Year after year, the hip-hop world has been blessed with one of its hardest working employees to date, Oddisee. His relentless drive to create has gained him notoriety, however, it is the genuine quality of his work that will keep him on the tongues of hip-hop heads for generations to come.
Hailing from the East Coast and raised by immigrant parents, Oddisee has a raw yet entrancing view on the world around him. He uses his eloquent thoughts to make music that provokes thought, conversation and bumping your head to the beat.
Oddisee was kind enough to hop on the horn with 303 Magazine, an opportunity we did not take lightly. Read below to see what he shared, and what we have yet to find out when his show takes place at the Bluebird on May 1.
303 Magazine: We are very excited to see you in Colorado again. Where are you currently?
Oddisee: Great, I’m looking forward to it. I’m going from Houston to Dallas.
303: How does Denver compare to all of the other cities in your many tours?
O: I think my shows are really unifying and bring out like-minded individuals wherever we go.
303: Do you have a “favorite” Colorado experiences?
O: I can’t say that I’ve been enough to have a favorite experience, to be honest with you. I do appreciate the landscape in general driving in. It is definitely beautiful and unique. When I am driving cross-country, Colorado is one of my favorite states to cross through.
303: Maybe May 1 will bring some memorable incidents. Anyway, you have an incredible discography. How do you keep the juices flowing? Where do you find inspiration?
O: The inspiration comes from life experiences in general. I think of my art as if it’s work. I have to show up and work, if I don’t, I don’t live. I have to try my best to keep my job.
303: How do you balance producing instrumental albums as well as vocal? How do you know what song is going on which album?
O: I work on two albums a year, usually it’s one instrumental album and one vocal album. In order to not get signals crossed, I’ll only work on one at a time. Once I start to work on the vocal album, that is my intention from start to finish. I never run into a scenario when I want to rap over a song that is an instrumental album. Specializing on each project one at a time allows me to focus on it without overwhelming myself.
303: In an age of “mumble rap,” you repeatedly drop poetic, intellectual lyrics. How do you feel, or do you even have an opinion, about artists who are not committing to the same value?
O: No, I have no opinion. I think that music is diverse and it should express itself in as many ways as possible. There is no such thing as bad art. Just because it’s not a particular type of music that I subscribe to doesn’t make mine superior in any way, shape or form. I think there is a type of self-righteousness that goes along with art, and there always has been. I think art should be expressed anyway it chooses and so should the artists who creates it.
303: You are commonly referred to as “underrated.” In my mind, that is a compliment. How does that translate personally for you?
O: I don’t think I am underrated at all. I think the term “underrated” comes from a personal place for my fans that is projected onto me. I think at alternating times in society, when we appreciate something, we want validation for what we appreciate.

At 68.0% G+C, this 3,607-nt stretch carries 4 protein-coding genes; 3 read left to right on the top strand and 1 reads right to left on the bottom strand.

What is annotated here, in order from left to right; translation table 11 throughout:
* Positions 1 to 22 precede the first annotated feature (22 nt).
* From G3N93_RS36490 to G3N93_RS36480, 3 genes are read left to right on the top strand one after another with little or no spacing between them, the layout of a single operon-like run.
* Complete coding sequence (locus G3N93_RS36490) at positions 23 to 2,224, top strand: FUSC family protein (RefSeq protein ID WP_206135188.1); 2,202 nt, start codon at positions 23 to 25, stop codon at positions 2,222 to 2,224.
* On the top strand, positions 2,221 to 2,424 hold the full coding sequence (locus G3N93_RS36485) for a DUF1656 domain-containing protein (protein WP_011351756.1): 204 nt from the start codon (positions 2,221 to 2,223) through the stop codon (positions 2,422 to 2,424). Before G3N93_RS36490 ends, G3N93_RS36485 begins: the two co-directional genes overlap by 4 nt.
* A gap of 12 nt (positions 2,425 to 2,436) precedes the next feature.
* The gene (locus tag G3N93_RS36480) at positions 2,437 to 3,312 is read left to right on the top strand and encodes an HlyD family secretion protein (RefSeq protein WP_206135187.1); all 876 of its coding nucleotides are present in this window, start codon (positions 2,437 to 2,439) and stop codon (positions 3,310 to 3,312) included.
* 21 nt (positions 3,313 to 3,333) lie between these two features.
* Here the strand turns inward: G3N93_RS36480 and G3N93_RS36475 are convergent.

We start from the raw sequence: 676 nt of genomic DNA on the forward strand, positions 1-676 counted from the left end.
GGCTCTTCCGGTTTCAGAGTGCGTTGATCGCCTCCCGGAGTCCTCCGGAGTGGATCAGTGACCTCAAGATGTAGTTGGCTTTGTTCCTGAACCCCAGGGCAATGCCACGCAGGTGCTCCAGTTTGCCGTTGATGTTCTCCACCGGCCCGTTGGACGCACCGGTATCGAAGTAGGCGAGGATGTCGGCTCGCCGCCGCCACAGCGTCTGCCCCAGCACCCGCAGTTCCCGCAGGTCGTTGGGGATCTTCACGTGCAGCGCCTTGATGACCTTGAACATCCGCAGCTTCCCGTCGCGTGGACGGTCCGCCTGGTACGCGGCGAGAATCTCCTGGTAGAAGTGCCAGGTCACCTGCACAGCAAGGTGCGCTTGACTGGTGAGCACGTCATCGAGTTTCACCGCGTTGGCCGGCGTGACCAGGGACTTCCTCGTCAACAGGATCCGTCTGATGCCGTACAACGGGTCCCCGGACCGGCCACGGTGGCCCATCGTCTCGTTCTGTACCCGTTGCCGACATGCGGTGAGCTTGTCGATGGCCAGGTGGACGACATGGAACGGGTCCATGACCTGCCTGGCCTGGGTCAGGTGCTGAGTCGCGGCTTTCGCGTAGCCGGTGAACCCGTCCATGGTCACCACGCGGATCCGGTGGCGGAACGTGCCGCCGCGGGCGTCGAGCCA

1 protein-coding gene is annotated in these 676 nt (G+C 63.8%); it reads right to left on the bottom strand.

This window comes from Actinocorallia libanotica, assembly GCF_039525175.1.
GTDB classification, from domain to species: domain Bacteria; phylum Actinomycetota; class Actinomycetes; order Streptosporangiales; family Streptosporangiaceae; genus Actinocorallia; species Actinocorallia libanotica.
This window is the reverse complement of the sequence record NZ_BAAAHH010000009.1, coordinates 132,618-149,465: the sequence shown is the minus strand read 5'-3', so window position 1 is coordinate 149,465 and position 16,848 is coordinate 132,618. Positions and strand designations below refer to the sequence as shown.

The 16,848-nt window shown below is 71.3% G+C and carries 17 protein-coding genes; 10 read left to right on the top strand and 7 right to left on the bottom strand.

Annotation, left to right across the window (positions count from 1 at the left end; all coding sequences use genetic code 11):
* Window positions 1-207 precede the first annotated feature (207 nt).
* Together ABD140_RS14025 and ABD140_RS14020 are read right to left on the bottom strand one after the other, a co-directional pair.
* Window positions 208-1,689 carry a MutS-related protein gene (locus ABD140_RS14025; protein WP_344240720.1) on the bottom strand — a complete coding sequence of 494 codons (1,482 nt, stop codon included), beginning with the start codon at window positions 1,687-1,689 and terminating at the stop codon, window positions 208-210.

I find underrated, for me personally, to be reserved for people who cannot make a living. Someone like myself who has made a career over a decade of creating music, to see me as underrated means that you want me to be mainstream, or more popular than I am. I have never sought popularity, I’ve only sought to sustain myself through music. I understand why my fans want more people to know who I am, but I think I have a unique ability to look at it from the outside and the inside. I appreciate it, although I don’t agree with it.
303: Your latest album, The Iceburg, has been extremely well received. What would you say is a unique factor that would separate it from your others?
O: Sure, it’s the most recent. I think of every record I make as me in that moment in time. That’s always the distinguishing factor in anything else in my catalog. By the time that record is done and released out into the world, there’s been a whole slew of things that have gone on in my world and the world around me that have affected my consciousness and what I choose to write about or deem important. Every record is truly unique to me because it is who I am at that moment in time.
303: You often speak of religion/political views in your songs. How does your religion or the political climate influence you?
O: I think it influences my creativity in a lot of ways. Being African American, being an immigrant and being Muslim in the western world play a role in how I feel. I think that I somewhat live in a bubble, living in New York City. It is highly diverse and multi-cultural where there are Muslims, Christians, Buddhists and everything under the sun. So, a lot of things going on in the world do not really affect me in the radius to where I call home, but when I travel I feel responsible for spreading the message on how things could be.
303: What would you say to Denverites who have not purchased tickets to your May 1 show at the Bluebird yet?
O: You don’t want to miss it. It is really one of the better hip-hop shows you will see in your life. I say that with confidence, not arrogance.
This interview has been edited and condensed.